Last edited: Jun 15, 2015
  8. seashoreduck

    seashoreduck Chillin' With My Peeps

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    The way I think of it Amykins, is that most bloodline breeding has really negative consequences on genetic diversity until you get to a point where animals of the same species cannot breed, safetly atleast.

    There are benefits to each breed. My cayuga is slower, but much more steady on her feet, determined, less likely to take easy handouts (bugs prefered) so I can see some of the natural tendencies that made that breed desirable. My welch Harlequins are truly calm ducks, my buff is bold and sassy with a yell that may yet shatter a window and my black Swedish is a goofball. Yet each of those breeds are in big danger of being genetically deficient, soley by the fact they are breeds.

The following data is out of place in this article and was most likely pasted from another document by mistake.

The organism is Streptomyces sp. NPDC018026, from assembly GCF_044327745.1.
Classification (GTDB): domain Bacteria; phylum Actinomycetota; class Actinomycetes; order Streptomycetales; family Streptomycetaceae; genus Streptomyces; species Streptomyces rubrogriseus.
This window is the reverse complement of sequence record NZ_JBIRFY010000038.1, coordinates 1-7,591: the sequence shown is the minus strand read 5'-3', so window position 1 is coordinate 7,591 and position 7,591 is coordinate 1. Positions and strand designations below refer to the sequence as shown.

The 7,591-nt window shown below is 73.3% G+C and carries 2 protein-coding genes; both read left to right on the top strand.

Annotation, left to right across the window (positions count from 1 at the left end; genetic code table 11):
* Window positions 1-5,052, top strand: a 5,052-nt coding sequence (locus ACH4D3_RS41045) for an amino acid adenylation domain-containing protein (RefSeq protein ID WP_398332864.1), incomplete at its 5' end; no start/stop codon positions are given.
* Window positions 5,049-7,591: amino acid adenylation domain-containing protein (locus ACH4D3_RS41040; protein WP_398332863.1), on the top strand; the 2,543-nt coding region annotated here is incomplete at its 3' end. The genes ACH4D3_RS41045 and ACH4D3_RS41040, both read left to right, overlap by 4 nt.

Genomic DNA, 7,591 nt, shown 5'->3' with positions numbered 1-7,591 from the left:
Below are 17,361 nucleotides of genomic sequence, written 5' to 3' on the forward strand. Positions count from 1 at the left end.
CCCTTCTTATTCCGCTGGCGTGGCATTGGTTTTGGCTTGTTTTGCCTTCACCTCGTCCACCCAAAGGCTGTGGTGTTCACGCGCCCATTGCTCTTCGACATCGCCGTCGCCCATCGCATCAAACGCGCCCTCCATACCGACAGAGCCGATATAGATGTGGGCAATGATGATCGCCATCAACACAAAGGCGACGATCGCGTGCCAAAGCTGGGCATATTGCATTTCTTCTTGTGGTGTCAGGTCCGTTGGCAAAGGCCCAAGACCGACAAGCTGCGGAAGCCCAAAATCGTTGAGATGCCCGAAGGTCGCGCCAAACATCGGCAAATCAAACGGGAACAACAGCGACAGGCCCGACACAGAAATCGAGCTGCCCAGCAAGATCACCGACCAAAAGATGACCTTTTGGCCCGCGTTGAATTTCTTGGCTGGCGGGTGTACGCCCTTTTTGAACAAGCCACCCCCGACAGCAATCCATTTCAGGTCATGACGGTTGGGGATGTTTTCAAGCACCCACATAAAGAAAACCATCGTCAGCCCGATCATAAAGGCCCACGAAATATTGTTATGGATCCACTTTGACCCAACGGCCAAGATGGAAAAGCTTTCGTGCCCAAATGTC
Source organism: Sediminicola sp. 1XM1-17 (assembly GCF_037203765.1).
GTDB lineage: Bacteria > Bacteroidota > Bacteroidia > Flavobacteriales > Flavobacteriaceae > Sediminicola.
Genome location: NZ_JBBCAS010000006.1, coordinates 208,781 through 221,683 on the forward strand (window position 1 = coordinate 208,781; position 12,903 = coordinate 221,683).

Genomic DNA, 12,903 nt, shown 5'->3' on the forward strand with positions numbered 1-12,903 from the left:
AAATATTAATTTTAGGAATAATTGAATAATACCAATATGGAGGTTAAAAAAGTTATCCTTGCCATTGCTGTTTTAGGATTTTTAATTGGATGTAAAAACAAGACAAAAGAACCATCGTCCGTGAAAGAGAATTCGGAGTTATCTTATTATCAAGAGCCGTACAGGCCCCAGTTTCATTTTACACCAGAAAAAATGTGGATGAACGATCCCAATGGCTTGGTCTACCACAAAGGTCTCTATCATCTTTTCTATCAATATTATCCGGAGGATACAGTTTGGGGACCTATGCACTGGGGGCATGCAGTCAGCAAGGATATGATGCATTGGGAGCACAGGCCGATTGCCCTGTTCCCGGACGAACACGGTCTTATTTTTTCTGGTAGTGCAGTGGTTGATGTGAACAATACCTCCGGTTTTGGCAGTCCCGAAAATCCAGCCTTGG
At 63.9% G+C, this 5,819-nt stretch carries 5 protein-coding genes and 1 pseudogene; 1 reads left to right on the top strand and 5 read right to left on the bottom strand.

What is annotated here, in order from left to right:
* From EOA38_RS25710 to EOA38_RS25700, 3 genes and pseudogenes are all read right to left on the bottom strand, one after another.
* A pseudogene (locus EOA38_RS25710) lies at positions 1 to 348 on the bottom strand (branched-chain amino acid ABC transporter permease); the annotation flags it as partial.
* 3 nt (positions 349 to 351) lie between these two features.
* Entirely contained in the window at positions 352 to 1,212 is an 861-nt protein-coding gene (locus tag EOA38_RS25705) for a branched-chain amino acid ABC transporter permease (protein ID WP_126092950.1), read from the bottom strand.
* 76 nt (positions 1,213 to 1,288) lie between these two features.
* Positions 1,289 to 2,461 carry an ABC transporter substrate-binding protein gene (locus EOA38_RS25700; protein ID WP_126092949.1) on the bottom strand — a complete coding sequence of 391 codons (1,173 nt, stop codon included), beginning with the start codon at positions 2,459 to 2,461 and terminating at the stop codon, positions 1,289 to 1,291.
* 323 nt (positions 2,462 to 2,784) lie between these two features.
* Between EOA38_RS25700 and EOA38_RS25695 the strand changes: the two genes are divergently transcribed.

Those who prefer their animals without special needs (as another poster stated) should look to find duck farms that encourage mutts, or buy from large scale "money back" farmers who are fine with "mutt ducks". There's benefits in all sides. My husband absolutely loves Frodo's derpyness, for him it makes up for the girl's loud quacking and other inconviences of ducks. Frodo, being well bread, dosn't have health problems. Yet it's a gamble. He could of had health problems, his offspring may. Although we have no plans for offspring. he's our male and hopefully his protector instincts kick in soon...that's what he's there for.
     
  9. Amykins

    Amykins Overrun With Chickens